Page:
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Kevin Landrigan's Granite Status: Dems are energized by primary turnout

September 12. 2018 11:00PM

Secretary of State Bill Gardner was right about one big thing — New Hampshire Democrats were energized.

The official numbers will likely not come out until the end of business today, but the Democratic turnout Tuesday clearly blew away the all-time record for a state primary in any year, presidential or midterm.

That’s really saying something.

The current record of just over 91,000 was set when three well-known Democrats ran for an open governor’s seat in 1992 and income-tax advocate Arnie Arnesen won over former party chairman Ned Helms and ex-congressman Norm D’Amours.

The official numbers will be higher, but unofficially there were 121,262 Democratic ballots cast in the race for governor.

Gardner had forecast that 90,000 would show up, which still would have been a big-time record for a midterm election.

Typically the primary turnout in a presidential year is at least 20 percent higher than in a midterm election.

In several communities the total Democratic turnout was well above the 2016 mark, with hours to spare before the polls closed Tuesday. They included Hooksett, Londonderry, Nashua, New Ipswich and Nottingham.

Also Democratic Party officials report huge turnout gains were made in the college towns.

Here are some examples:

• Hanover: 1,386 Democratic primary ballots, 43 percent over 2016;

• Keene: 2,810 cast, 72 percent over 2016;

• Plymouth: 638 cast, 67 percent over 2016;

• Durham: 1,914 ballots, 111 percent over 2016.

NextGen America and Let America Vote both share some of the credit for having mobilized young voters here since the 2016 election. Over the weekend and through Tuesday, NextGen offered rides to the polls, phone banking and turnout rallies in college towns.

The New Hampshire Young Democrats pointed to 15 election wins by their members as another solid sign of progress.

“We are sick and tired of seeing conservatives in Concord time after time make short-sighted decisions that hurt young people and our families,” said NHYD President Lucas Meyer in a statement.

On the Republican side, Gardner almost nailed the number dead-on. He guessed it would be 90,000 and the total votes in the two congressional districts totaled 88,325. This is well below the norm.

Republicans have had a turnout of more than 100,000 in the last four state primary elections.

Fortunately for the GOP, there’s some time to get energized and now that the races have been joined there should be more interest.

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What was unusual and perhaps gratifying for veteran observers about this primary election was that in three of the four marquee contested races the loser outspent the winner on television advertising by a large margin.

Both state Sen. Andy Sanborn, R-Bedford, in the 1st Congressional District and Stewart Levenson in the 2nd District race used their own personal fortunes to produce and air weeks and weeks of television ads.

Meanwhile, the men who beat them, Eddie Edwards of Dover in the 1st and state Rep. Steve Negron of Nashua in the 2nd respectively, did not have a single television commercial until the final week of the primary campaign.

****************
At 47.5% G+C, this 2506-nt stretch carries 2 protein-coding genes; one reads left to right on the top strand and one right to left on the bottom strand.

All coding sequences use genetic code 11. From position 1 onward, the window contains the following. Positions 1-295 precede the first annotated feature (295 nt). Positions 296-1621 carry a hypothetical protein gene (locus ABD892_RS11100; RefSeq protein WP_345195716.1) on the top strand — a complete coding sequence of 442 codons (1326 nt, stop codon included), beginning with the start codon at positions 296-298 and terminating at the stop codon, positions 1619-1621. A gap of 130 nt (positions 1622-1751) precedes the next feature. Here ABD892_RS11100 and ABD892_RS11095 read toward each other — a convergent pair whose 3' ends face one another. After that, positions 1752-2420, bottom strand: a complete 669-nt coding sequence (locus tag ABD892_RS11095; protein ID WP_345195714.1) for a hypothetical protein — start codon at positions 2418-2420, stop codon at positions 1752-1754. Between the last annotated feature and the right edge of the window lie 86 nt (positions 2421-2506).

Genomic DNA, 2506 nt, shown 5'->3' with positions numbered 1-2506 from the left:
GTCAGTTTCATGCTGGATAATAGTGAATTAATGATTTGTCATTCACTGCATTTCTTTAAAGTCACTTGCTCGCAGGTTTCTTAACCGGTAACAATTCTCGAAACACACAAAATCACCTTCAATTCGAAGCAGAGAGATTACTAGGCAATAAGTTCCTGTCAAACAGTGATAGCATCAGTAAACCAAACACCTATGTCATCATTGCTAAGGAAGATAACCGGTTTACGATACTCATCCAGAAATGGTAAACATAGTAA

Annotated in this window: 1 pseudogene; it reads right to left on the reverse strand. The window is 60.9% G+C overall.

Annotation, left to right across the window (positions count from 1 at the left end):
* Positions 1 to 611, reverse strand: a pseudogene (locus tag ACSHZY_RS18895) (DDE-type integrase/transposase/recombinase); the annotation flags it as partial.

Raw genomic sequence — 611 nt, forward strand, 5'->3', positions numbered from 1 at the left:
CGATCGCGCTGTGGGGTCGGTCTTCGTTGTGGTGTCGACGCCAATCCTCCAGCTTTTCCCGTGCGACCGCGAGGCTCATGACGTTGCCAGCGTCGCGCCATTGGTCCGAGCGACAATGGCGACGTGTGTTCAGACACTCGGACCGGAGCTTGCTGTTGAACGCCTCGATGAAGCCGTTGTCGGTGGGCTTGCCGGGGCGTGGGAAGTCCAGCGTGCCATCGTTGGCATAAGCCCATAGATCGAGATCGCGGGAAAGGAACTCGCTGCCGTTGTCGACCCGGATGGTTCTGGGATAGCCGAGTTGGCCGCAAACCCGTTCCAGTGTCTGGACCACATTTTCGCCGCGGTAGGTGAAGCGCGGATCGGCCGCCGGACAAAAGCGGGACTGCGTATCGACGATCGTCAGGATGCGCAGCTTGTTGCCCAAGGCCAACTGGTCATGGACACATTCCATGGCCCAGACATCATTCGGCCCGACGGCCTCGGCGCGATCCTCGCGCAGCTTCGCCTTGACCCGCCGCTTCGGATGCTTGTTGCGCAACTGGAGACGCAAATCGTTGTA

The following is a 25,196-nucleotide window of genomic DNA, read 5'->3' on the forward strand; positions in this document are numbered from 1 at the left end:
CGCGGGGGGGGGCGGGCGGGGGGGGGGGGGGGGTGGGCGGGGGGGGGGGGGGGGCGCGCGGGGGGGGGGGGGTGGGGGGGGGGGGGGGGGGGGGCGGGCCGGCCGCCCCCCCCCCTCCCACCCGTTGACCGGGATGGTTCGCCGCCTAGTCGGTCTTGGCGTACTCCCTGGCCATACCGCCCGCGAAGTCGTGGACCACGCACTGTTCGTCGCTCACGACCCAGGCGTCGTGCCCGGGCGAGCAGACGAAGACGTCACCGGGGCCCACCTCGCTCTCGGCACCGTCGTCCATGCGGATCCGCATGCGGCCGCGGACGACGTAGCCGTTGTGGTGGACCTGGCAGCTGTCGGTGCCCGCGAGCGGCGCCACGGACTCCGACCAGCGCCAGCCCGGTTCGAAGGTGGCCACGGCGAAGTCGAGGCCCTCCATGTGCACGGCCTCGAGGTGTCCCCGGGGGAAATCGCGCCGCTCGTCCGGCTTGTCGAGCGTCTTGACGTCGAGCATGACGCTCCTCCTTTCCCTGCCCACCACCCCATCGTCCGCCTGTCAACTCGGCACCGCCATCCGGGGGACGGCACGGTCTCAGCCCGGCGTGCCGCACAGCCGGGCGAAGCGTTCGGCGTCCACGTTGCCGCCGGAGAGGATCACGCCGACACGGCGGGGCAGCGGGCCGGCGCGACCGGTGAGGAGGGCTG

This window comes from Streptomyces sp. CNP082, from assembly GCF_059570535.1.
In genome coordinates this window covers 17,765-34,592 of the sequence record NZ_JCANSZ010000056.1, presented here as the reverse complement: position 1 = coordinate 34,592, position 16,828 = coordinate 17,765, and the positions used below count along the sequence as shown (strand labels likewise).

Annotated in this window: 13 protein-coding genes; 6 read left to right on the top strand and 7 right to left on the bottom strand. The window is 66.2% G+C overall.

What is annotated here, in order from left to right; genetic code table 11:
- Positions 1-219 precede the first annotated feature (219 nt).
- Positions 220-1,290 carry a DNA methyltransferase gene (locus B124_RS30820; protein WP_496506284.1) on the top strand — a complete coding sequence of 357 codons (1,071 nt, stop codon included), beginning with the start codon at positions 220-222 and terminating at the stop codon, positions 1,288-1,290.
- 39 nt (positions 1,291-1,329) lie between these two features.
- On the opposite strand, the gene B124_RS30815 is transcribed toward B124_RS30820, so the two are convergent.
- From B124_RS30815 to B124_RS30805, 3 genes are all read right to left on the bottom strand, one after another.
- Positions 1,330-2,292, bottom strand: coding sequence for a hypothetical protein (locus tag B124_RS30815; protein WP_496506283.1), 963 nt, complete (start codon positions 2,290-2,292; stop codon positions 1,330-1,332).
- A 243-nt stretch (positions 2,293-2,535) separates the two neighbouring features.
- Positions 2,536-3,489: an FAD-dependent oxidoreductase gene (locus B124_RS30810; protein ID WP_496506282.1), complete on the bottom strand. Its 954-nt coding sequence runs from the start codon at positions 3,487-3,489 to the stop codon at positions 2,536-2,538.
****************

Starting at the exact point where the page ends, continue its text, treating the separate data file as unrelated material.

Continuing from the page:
The same was true and then some in the 1st District Democratic primary; by most accounts runner-up candidate Maura Sullivan of Portsmouth had eight times as many commercials as the winner, Chris Pappas of Manchester.

The only exception to this paradigm was ex-state senator Molly Kelly in the Democratic race for governor, winning handily over former Portsmouth mayor Steve Marchand.

Many thought this race would be much closer, but media advertising wasn’t the only reason it wasn’t.

The same Democrats who were turned out to vote for Chris Pappas in the 1st and U.S. Rep. Annie Kuster in the 2nd District ended up voting for Kelly.

All three had the backing of the state’s two U.S. senators, Jeanne Shaheen and Maggie Hassan, and virtually the entire party establishment.

You really need only your two hands to count the number of towns — most of them tiny — that went with Marchand over Kelly.

They were Benton, Chatham, Deering, Francestown, Grantham, Greenfield, New Castle, Rumney and Stewartstown.

Kelly swept the rest.

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Coos County Democratic Chairman Ted Bosen resigned his post and quit the party Wednesday in protest of state Sen, Jeff Woodburn’s Democratic primary win, along with other grievances he had against the New Hampshire Democratic Party.

“I cannot support the state Senate nominee when he is charged with domestic abuse,” Bosen wrote in a letter to Democratic Chairman Raymond Buckley.

“I cannot participate as a member of a political organization that stood by while the victim of his abuse was publicly excoriated by other Democratic officials.”

Former Senate Democratic leader Woodburn of Whitefield defeated write-in candidate Kathleen Kelley, a former Randolph School Board member.

Woodburn ended up with 2,354 votes to 1,014 votes for Kelley, who mounted her write-in campaign less than a month before the primary.

Woodburn faces domestic-violence related misdemeanor charges.

“A month ago, I suspended my campaign to focus on clearing my name and protecting my family,” Woodburn wrote on Facebook shortly before midnight Tuesday.

“My friends in the North Country, who know me best, stood by me. Today, the people have spoken and I am grateful and humbled by their overwhelming support.”

Former BAE Systems executive David Starr of Franconia became the GOP’s choice as the candidate for this Senate seat after nobody signed up to oppose Woodburn during the filing period.

Bosen had also supported Democratic candidate for governor Marchand and wrote to Buckley that an “unqualified and incompetent” Molly Kelly was recruited by party leaders to stop him from winning.

“Kathleen Kelley ran a strong campaign, and Chairman Ray Buckley of the New Hampshire Democratic Party stands by his initial stance that state senator Jeff Woodburn should resign from office,” said Gabrielle Farrell, a Democratic Party spokesman.